The use of performance enhancing drugs has caused a lot of athletes to lose the respect associated with their names but the initiative taken by Electronic Sports League (ESL) will now see E-athletes, generally known as gamers, to be penalised as well if they are found using performance-enhancing drugs during the tournaments.
The move came after Kory Friesen, who plays under the name Semphis in the team Cloud9 which participated in ESL’s tournament for the shooter game Counter-Strike, boasted in an interview that he, his teammates and other professional gamers took prescription drugs to help them focus.
“We were all on Adderall,” Friesen said of his team, for which he no longer plays. “Tons of people do it.”
Later, he added from his phone during an interview on Thursday that he used the drug out of desperation and it didn’t work for him.
“It was just one of those things where it’s like, maybe it would help,” said Friesen.
In response to his comments, one of the most successful leagues in competitive video gaming – ESL – said that it would now test gamers for performance-enhancing drugs starting at a tournament in August with the help of two international agencies — the same ones that help oversee anti-doping policies for cycling, the Olympics and other sports.
According to Newzoo, a games research firm, the gaming industry alone created revenue of $250 million in the current year with estimated 113 million e-sports fans worldwide. And the prize money is expected to raise with the same pace to expectedly $71 million.
“We want to create a level playing field for all competitors and maintain the integrity of the sport,” said James Lampkin, vice president of professional gaming at ESL.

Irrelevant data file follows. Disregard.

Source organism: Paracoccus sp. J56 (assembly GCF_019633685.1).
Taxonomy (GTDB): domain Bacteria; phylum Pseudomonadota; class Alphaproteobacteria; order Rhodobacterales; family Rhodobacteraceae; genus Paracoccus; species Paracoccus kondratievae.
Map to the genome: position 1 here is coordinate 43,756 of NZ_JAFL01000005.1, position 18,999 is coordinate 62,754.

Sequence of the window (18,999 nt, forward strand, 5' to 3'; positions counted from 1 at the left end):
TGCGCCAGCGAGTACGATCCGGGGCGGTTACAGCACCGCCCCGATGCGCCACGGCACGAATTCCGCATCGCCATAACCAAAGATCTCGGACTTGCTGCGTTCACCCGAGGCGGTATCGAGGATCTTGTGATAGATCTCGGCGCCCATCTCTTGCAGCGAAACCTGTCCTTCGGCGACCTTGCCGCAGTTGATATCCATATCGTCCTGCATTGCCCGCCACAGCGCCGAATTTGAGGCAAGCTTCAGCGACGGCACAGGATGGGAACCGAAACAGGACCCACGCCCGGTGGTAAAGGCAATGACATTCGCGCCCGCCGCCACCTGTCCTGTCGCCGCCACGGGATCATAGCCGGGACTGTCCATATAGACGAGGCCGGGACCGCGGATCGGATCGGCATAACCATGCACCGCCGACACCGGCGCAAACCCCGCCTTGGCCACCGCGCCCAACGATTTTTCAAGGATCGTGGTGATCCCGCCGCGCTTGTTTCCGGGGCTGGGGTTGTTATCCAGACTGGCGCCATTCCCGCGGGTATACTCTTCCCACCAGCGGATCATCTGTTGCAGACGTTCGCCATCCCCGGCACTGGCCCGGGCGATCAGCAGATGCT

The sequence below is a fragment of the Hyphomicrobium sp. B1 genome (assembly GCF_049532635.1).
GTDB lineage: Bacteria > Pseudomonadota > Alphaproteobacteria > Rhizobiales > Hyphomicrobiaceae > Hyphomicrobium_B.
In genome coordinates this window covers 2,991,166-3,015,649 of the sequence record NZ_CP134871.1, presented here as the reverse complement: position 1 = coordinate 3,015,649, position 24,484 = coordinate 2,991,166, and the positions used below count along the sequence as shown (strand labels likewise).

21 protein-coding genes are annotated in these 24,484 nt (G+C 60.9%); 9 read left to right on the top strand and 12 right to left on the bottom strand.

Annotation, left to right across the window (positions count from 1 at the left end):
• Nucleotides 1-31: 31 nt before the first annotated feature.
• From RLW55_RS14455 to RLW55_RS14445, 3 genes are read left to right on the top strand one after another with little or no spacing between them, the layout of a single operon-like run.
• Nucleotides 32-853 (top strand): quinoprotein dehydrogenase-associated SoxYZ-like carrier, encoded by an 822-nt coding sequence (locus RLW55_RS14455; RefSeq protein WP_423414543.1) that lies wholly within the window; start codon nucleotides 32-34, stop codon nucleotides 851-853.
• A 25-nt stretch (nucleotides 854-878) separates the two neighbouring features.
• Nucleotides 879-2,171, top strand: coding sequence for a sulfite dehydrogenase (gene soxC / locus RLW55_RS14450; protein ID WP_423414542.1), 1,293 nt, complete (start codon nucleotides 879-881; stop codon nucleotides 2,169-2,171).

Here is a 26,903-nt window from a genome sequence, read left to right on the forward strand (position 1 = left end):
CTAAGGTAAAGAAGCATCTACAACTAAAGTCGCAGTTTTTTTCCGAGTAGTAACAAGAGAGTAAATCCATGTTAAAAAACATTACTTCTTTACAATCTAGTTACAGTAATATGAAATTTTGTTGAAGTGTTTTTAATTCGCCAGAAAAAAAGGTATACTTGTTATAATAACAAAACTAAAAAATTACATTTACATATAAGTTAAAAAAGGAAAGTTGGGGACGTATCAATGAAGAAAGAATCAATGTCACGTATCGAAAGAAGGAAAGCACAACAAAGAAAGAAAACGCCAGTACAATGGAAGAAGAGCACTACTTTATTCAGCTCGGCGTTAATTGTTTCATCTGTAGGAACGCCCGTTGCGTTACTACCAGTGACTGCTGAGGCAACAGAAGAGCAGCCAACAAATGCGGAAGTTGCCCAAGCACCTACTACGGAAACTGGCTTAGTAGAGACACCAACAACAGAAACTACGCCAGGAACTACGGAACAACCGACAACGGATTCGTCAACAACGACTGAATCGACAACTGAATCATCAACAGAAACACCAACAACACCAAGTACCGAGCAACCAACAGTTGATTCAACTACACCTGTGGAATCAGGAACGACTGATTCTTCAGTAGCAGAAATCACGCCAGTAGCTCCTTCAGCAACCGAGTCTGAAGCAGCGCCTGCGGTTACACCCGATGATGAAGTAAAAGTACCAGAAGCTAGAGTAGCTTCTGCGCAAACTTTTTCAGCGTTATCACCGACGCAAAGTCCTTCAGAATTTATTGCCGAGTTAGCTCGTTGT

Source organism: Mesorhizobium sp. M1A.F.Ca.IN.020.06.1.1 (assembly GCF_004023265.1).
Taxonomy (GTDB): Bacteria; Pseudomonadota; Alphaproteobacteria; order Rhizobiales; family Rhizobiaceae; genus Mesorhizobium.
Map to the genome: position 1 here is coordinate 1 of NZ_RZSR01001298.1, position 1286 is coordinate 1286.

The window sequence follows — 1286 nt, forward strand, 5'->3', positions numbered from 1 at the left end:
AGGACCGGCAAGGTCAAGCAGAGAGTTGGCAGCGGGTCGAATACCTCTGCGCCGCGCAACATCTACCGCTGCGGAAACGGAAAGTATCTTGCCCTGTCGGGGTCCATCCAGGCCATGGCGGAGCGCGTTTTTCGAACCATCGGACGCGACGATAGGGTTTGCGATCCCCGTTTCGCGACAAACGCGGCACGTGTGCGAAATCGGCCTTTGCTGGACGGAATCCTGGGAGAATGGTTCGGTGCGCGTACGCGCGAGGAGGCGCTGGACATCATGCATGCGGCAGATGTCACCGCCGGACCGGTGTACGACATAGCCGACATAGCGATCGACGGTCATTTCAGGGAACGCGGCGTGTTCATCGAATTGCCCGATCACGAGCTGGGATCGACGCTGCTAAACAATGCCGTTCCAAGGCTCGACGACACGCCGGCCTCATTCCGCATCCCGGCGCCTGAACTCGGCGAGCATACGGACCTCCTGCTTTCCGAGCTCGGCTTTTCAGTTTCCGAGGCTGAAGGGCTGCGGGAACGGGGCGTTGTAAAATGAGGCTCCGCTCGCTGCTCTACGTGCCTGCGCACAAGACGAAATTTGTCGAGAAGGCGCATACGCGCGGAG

Meanwhile, Jack Etienne, Cloud9’s owner, said: “We don’t agree with Kory’s statements about Cloud9, and don’t condone the use of Adderall unless it was prescribed for medical reasons. The team is willing to submit themselves to drug tests prior to events if event organizers offer them.”
There are unique challenges with testing e-sports players. While traditional athletes perform at live events in the same location, some preliminary e-sports competitions are held online, with players scattered around the country and abroad.
Traditional sports and e-sports have a similar motivation for curbing the use of performance-enhancing drugs: legitimacy. Traditional sports leagues, like Major League Baseball, worry that performance-enhancing drugs can raise doubts about a level playing field. What value is there in sacred home run records, for example, if modern baseball players can get a big boost of strength from a drug?
Energy drink makers, in particular, have turned to marketing their products for gamers, suggesting that the caffeine- and sugar-filled beverages can improve play.
Bruce Dugan, a spokesman for Major League Gaming, said that the organization’s policies prohibit the use of performance-enhancing drugs. However, the league has never conducted drug tests of its players.
“Now that a lot of attention is being paid, it’s something we’ll look at for the 2016 season,” he said.
The article was published by The New York Times
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